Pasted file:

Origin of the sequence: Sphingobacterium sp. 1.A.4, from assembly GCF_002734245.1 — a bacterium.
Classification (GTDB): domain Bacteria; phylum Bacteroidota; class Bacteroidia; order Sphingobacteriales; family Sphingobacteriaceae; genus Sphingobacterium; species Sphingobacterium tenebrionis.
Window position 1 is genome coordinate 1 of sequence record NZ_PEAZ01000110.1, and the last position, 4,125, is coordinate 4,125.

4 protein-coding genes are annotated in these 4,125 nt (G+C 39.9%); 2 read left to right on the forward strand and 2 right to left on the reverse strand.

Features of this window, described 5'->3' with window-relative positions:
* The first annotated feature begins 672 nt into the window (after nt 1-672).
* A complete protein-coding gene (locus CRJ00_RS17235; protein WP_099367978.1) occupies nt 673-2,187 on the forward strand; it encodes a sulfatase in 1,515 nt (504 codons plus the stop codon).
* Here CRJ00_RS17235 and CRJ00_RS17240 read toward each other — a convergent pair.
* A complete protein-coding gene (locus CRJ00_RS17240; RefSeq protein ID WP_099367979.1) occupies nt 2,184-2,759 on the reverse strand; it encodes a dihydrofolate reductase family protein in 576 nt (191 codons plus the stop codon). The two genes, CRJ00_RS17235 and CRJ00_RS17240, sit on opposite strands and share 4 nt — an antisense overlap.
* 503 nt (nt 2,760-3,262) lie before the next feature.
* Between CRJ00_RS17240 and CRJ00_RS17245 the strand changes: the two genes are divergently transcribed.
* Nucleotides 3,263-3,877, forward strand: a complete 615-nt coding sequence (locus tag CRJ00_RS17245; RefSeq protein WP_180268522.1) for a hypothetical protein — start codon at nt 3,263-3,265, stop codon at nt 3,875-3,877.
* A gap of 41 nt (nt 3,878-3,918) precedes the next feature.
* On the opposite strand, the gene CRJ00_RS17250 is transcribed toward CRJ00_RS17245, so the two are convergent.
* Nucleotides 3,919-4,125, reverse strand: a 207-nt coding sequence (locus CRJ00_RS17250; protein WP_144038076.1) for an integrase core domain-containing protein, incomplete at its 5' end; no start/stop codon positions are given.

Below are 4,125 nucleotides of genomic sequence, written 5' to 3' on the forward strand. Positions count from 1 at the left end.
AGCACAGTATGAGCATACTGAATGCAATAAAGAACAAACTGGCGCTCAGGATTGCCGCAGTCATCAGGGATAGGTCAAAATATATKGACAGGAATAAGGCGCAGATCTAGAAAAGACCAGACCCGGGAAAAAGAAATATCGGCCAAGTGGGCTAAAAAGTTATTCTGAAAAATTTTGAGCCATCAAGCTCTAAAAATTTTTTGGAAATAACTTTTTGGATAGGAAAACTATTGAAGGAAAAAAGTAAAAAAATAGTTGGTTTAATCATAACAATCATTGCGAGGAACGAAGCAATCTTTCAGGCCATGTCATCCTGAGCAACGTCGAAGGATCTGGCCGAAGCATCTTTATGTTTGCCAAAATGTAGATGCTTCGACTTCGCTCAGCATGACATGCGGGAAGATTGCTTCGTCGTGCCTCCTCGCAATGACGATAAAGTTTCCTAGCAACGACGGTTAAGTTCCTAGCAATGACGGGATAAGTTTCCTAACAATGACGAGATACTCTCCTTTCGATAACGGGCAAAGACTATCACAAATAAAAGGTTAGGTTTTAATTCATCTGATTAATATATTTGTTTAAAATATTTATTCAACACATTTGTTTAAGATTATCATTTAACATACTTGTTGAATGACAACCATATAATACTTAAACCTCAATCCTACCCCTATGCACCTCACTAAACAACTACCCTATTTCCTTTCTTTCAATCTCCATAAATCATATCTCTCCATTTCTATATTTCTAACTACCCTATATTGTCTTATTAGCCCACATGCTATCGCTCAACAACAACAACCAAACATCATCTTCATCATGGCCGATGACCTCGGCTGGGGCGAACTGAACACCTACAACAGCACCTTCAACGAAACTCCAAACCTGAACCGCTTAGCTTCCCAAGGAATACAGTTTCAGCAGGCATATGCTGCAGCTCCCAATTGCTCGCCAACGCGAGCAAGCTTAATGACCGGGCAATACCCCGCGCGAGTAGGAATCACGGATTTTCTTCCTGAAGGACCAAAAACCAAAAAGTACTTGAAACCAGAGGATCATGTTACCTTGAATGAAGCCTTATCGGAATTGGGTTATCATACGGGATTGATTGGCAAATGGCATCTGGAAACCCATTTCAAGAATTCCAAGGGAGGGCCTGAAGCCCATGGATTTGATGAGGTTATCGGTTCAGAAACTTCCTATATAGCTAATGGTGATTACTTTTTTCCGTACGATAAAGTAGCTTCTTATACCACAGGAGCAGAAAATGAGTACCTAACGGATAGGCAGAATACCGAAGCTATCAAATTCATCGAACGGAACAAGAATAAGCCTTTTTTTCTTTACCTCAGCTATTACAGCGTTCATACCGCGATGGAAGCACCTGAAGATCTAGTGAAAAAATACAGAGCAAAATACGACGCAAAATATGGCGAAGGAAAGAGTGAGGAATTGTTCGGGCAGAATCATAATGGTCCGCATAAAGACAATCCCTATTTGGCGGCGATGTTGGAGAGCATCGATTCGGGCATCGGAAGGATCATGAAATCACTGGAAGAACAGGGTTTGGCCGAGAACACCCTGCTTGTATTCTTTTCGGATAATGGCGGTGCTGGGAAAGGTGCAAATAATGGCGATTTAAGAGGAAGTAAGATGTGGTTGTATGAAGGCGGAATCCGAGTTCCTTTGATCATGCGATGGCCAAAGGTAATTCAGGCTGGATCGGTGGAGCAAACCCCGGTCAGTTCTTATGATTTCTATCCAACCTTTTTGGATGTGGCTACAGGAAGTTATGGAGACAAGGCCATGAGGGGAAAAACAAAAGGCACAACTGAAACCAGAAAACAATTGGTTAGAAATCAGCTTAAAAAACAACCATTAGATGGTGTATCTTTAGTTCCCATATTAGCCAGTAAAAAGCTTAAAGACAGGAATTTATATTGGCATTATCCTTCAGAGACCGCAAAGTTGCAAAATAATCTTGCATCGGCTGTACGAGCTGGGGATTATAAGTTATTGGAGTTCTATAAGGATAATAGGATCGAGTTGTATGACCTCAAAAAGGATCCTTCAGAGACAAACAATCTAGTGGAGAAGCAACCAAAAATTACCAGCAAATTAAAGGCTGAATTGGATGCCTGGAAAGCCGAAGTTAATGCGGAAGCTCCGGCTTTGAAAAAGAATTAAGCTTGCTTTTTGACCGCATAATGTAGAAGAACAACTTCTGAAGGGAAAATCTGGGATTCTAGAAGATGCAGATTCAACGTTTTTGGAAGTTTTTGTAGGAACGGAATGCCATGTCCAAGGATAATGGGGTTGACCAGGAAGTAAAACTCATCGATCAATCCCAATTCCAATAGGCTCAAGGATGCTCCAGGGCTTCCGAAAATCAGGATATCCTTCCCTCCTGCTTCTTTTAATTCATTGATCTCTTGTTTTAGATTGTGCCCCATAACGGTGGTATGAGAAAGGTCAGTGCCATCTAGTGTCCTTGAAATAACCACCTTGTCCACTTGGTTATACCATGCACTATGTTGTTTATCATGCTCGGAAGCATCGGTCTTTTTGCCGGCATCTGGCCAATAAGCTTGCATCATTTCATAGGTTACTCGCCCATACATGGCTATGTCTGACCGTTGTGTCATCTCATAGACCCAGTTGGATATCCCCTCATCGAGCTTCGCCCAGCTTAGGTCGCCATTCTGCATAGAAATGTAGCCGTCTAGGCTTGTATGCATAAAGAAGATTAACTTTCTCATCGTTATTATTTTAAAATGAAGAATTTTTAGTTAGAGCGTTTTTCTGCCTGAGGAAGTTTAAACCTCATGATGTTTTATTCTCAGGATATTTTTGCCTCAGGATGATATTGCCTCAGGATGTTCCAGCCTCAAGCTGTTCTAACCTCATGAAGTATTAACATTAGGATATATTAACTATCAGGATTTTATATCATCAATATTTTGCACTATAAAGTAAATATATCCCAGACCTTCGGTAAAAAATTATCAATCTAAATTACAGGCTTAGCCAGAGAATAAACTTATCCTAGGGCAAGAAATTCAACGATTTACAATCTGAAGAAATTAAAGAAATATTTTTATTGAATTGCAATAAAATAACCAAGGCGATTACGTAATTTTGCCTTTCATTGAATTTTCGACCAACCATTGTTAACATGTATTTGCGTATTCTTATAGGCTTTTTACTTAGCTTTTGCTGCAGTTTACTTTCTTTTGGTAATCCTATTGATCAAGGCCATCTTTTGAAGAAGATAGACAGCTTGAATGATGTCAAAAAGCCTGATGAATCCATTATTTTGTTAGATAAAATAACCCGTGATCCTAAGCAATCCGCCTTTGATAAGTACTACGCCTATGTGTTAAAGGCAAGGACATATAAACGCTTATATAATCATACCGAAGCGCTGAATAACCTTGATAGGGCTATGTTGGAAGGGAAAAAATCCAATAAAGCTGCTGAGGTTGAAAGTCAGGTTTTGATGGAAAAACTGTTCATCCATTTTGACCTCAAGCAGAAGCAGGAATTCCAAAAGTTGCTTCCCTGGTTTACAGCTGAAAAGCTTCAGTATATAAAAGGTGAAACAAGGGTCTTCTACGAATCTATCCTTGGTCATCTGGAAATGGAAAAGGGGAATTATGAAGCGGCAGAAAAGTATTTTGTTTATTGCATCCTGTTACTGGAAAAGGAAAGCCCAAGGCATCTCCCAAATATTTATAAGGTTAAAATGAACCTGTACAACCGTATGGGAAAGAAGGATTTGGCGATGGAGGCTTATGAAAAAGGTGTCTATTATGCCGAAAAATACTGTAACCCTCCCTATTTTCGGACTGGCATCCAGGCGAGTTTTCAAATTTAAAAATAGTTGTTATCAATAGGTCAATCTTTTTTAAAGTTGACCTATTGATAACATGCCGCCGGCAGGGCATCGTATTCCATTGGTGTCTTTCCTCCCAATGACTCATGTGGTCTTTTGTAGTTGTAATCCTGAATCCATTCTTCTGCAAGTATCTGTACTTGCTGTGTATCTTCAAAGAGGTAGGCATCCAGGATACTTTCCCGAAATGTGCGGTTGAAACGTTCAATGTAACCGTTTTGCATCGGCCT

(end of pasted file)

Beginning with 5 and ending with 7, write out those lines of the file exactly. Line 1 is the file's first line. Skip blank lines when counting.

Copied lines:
Features of this window, described 5'->3' with window-relative positions:
* The first annotated feature begins 672 nt into the window (after nt 1-672).
* A complete protein-coding gene (locus CRJ00_RS17235; protein WP_099367978.1) occupies nt 673-2,187 on the forward strand; it encodes a sulfatase in 1,515 nt (504 codons plus the stop codon).